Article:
How to Save Money By Lowering Your Energy Bill

How to Save Money By Lowering Your Energy Bill

How to Save Money By Lowering Your Energy Bill
Reading Time: 6 mins

Are you looking for ways to squeeze extra cash out of your monthly budget? Well, chances are you’re probably eyeing your electricity bill as a possible source of savings. The average Canadian spends $1,300 a year on electricity alone, which means that your energy bill can consume upwards of 5 to 10% of your income. What’s even worse is that there are dozens of fees and charges in one supposedly simple bill—and figuring out exactly what to focus on is the most challenging part of lowering your monthly energy costs.

Every individual, family, and home has its own energy profile; that’s why you should tailor your energy-saving efforts to your unique environment. We’re always keen to ensure that the lights are off when a room isn’t occupied, and we try to keep heating and cooling costs to a minimum. But do you know that there are other strategies for saving significant amounts of money on your monthly energy bill without sacrificing any of your daily comforts? 

Here are a few simple steps you can take to reduce energy costs and free up more cash each month. 

Start with an Energy Audit

A home energy audit is the first step toward an energy-efficient home. An energy audit can help you identify areas of energy loss and the steps you can take to improve energy efficiency. A professional auditor can help ensure that your home is up to standards; if it’s not, they might unearth hidden energy issues in your home. 

A professional home energy assessment is an in-depth evaluation of your home’s energy use. An energy auditor will normally conduct a room-by-room examination of the residence in addition to an analysis of your past utility bills. Before the auditor visits your home, prepare a list of existing concerns, such as condensation or drafty rooms. Also be sure to have a summary or copy of your home’s energy bills on hand since the auditor will use this information to determine what areas or weaknesses to look for during the assessment. 

A home energy assessment typically starts outside and then moves indoors. The auditor may use specialized equipment, such as infrared cameras, blower doors, surface thermometers, and furnace efficiency meters, to detect sources of energy loss. Accompany the auditor as they move through your house and ask questions. The answers to these questions may help you identify areas where you could trim your household’s energy consumption.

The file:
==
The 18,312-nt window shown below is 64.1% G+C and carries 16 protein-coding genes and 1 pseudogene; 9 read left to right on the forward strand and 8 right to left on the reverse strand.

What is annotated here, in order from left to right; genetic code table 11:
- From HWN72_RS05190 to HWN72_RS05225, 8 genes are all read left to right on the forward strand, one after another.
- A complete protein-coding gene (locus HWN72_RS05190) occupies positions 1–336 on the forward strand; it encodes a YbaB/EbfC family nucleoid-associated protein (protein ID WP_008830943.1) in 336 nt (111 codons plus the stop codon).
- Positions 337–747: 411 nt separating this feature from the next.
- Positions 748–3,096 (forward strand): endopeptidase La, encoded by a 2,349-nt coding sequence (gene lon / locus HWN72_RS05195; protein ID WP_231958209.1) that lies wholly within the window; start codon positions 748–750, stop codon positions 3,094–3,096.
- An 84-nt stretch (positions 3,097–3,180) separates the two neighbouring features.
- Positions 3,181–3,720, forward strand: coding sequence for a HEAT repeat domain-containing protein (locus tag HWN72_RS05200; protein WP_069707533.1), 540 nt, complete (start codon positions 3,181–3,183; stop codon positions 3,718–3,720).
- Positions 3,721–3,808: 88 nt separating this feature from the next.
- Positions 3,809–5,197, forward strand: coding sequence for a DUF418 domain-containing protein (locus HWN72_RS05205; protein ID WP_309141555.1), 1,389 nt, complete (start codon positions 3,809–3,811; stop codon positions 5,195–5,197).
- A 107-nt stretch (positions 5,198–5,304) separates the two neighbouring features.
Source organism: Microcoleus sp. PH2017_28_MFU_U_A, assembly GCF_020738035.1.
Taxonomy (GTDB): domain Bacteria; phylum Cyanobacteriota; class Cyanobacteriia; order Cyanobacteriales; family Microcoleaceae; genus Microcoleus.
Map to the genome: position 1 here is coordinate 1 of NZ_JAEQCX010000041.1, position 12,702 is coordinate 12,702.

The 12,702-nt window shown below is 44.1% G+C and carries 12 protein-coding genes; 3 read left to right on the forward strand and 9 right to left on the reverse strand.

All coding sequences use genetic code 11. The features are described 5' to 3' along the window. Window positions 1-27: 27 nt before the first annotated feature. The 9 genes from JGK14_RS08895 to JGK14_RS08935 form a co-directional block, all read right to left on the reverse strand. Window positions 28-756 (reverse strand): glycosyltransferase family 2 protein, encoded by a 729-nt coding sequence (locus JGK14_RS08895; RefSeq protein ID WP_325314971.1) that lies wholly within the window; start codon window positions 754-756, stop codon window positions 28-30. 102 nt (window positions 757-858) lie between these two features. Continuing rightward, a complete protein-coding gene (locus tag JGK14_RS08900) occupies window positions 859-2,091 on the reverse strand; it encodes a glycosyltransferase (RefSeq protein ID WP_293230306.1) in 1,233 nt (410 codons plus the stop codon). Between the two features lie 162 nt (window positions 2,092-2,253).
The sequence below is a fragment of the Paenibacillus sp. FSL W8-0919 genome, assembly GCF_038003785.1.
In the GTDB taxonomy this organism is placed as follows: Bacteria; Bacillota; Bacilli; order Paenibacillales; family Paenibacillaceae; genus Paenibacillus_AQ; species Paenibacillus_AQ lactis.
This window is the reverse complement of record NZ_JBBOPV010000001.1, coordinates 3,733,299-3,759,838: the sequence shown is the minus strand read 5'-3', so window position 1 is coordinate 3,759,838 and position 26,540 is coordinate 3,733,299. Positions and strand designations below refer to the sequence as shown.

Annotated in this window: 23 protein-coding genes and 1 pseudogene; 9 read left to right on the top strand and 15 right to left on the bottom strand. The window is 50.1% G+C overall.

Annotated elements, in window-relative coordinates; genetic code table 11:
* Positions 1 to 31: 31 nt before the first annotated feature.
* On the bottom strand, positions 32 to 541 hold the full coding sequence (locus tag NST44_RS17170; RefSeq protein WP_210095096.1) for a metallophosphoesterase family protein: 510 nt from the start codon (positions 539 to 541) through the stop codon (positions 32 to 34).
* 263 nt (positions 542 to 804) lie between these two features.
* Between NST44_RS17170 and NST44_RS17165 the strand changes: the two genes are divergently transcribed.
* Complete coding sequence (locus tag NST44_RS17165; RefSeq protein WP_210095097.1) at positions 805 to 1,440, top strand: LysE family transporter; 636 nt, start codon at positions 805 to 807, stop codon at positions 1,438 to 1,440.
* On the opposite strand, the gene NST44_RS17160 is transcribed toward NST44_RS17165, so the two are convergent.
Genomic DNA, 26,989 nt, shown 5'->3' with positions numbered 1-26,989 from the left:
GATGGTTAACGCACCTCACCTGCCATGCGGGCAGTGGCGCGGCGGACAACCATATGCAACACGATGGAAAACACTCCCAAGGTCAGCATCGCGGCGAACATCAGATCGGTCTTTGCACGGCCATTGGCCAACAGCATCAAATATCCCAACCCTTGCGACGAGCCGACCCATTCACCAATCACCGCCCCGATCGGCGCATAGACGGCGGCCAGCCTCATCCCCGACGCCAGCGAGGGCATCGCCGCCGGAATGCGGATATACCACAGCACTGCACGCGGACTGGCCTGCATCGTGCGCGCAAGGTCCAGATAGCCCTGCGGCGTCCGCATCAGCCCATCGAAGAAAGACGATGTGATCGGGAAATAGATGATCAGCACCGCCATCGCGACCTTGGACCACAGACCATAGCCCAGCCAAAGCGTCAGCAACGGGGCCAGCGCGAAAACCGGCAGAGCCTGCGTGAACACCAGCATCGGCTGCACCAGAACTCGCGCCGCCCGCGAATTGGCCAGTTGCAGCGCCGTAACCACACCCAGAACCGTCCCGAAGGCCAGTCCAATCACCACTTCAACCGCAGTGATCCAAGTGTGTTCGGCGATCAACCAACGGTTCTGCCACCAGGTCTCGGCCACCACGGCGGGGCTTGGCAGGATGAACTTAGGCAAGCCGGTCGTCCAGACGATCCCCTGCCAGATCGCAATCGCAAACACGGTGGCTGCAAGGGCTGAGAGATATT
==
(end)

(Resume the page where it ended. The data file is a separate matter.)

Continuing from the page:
Resources for locating professional energy assessment or auditing services include your state or local government energy office or your electric/gas company.

Switch to a Smart Thermostat

Being smart about how you control your temperature settings will help you save money and stay comfortable in your home. A smart thermostat connects to your heating and cooling system in ways that a conventional thermostat can’t. For starters, an intelligent thermostat monitors your energy use to help you save money by programming itself to suit your needs. Besides increasing or decreasing the temperature in your home, an intelligent thermostat quietly learns your schedule even if you don’t stick to a consistent nine-to-five routine. With motion sensors that detect when you’re away from home, a smart thermostat will automatically switch your heating and cooling system to low-power standby mode to cut energy consumption. 

A smart thermostat can do a great job of managing your energy use, but you can go a step further and control your household’s energy consumption remotely. Just log into the smart thermostat’s mobile app to switch off the lights in an unoccupied room or set the thermostat to start heating your home 30 minutes before you arrive. 

It takes a lot of work to shave money off your energy bill, but a smart thermostat can do most of the heavy lifting. 

Install Ceiling Fans

Ceiling fans can help you conserve energy in your home—but only when used with other energy-saving methods. Even if using a ceiling fan results in you making only minor adjustments to your thermostat, the energy savings can be significant. The average power consumption of a ceiling fan at high speed is about 75 watts, which is far lower than the 750 watts consumed by a small electric heater or the 2,000 watts used by an air conditioner. 

 

You’re probably aware that a ceiling fan makes a room more comfortable in warm weather, but there is one detail that is often ignored: A ceiling fan doesn’t actually cool a space. It creates gentle air movements that provide a wind chill effect so that you feel cooler and more comfortable. As a result, a ceiling fan provides little or no benefit when the room is unoccupied—it will only add to your energy bill. However, experts say that it can help prevent mold and limit humidity.

Even so, using ceiling fans to maintain constant air circulation in your home helps ensure that your air conditioner doesn’t have to work so hard.

Service Your HVAC Unit Regularly

HVAC systems need regular maintenance to ensure they are functioning properly. You can’t expect your HVAC system to maintain a comfortable temperature in your home without giving it anything in return. You can increase your heating, ventilation, and air conditioning efficiency by having the HVAC system inspected and cleaned at least once a year. An added advantage is that you’ll also have clean air circulating in your home. 

Leverage Off-Peak Rates